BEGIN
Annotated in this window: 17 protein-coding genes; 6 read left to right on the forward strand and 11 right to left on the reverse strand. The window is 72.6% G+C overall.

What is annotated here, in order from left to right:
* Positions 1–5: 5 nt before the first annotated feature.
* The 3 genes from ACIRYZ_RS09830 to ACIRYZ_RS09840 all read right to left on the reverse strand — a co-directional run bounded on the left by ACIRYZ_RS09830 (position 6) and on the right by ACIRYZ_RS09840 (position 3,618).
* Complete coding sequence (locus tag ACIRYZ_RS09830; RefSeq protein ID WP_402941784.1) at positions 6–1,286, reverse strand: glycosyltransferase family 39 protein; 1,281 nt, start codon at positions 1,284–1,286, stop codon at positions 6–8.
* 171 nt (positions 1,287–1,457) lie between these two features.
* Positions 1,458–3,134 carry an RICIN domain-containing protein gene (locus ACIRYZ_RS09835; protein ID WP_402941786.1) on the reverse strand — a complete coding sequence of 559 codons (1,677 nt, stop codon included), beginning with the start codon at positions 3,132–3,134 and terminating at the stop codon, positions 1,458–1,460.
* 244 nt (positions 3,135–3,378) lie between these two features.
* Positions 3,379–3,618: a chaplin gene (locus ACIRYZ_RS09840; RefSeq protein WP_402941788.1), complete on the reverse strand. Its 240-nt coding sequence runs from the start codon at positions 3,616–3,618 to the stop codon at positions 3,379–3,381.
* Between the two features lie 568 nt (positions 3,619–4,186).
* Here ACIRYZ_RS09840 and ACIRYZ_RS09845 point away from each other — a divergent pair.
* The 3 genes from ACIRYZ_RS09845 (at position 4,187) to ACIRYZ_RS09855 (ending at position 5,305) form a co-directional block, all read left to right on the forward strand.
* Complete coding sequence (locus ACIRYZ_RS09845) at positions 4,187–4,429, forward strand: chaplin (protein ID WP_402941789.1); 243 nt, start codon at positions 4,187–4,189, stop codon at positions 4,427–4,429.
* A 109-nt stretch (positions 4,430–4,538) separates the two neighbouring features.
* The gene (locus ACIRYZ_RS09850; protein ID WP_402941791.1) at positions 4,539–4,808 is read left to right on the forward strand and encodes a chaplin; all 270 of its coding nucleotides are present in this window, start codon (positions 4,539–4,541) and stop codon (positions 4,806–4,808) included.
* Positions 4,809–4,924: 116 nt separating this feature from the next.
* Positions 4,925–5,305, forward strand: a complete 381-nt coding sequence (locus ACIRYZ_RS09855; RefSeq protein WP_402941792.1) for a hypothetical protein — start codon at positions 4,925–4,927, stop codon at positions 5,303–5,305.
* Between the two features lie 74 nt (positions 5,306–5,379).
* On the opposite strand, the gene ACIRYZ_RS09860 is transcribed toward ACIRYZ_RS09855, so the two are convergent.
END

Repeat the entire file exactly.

Annotated in this window: 17 protein-coding genes; 6 read left to right on the forward strand and 11 right to left on the reverse strand. The window is 72.6% G+C overall.

What is annotated here, in order from left to right:
* Positions 1–5: 5 nt before the first annotated feature.
* The 3 genes from ACIRYZ_RS09830 to ACIRYZ_RS09840 all read right to left on the reverse strand — a co-directional run bounded on the left by ACIRYZ_RS09830 (position 6) and on the right by ACIRYZ_RS09840 (position 3,618).
* Complete coding sequence (locus tag ACIRYZ_RS09830; RefSeq protein ID WP_402941784.1) at positions 6–1,286, reverse strand: glycosyltransferase family 39 protein; 1,281 nt, start codon at positions 1,284–1,286, stop codon at positions 6–8.
* 171 nt (positions 1,287–1,457) lie between these two features.
* Positions 1,458–3,134 carry an RICIN domain-containing protein gene (locus ACIRYZ_RS09835; protein ID WP_402941786.1) on the reverse strand — a complete coding sequence of 559 codons (1,677 nt, stop codon included), beginning with the start codon at positions 3,132–3,134 and terminating at the stop codon, positions 1,458–1,460.
* 244 nt (positions 3,135–3,378) lie between these two features.
* Positions 3,379–3,618: a chaplin gene (locus ACIRYZ_RS09840; RefSeq protein WP_402941788.1), complete on the reverse strand. Its 240-nt coding sequence runs from the start codon at positions 3,616–3,618 to the stop codon at positions 3,379–3,381.
* Between the two features lie 568 nt (positions 3,619–4,186).
* Here ACIRYZ_RS09840 and ACIRYZ_RS09845 point away from each other — a divergent pair.
* The 3 genes from ACIRYZ_RS09845 (at position 4,187) to ACIRYZ_RS09855 (ending at position 5,305) form a co-directional block, all read left to right on the forward strand.
* Complete coding sequence (locus ACIRYZ_RS09845) at positions 4,187–4,429, forward strand: chaplin (protein ID WP_402941789.1); 243 nt, start codon at positions 4,187–4,189, stop codon at positions 4,427–4,429.
* A 109-nt stretch (positions 4,430–4,538) separates the two neighbouring features.
* The gene (locus ACIRYZ_RS09850; protein ID WP_402941791.1) at positions 4,539–4,808 is read left to right on the forward strand and encodes a chaplin; all 270 of its coding nucleotides are present in this window, start codon (positions 4,539–4,541) and stop codon (positions 4,806–4,808) included.
* Positions 4,809–4,924: 116 nt separating this feature from the next.
* Positions 4,925–5,305, forward strand: a complete 381-nt coding sequence (locus ACIRYZ_RS09855; RefSeq protein WP_402941792.1) for a hypothetical protein — start codon at positions 4,925–4,927, stop codon at positions 5,303–5,305.
* Between the two features lie 74 nt (positions 5,306–5,379).
* On the opposite strand, the gene ACIRYZ_RS09860 is transcribed toward ACIRYZ_RS09855, so the two are convergent.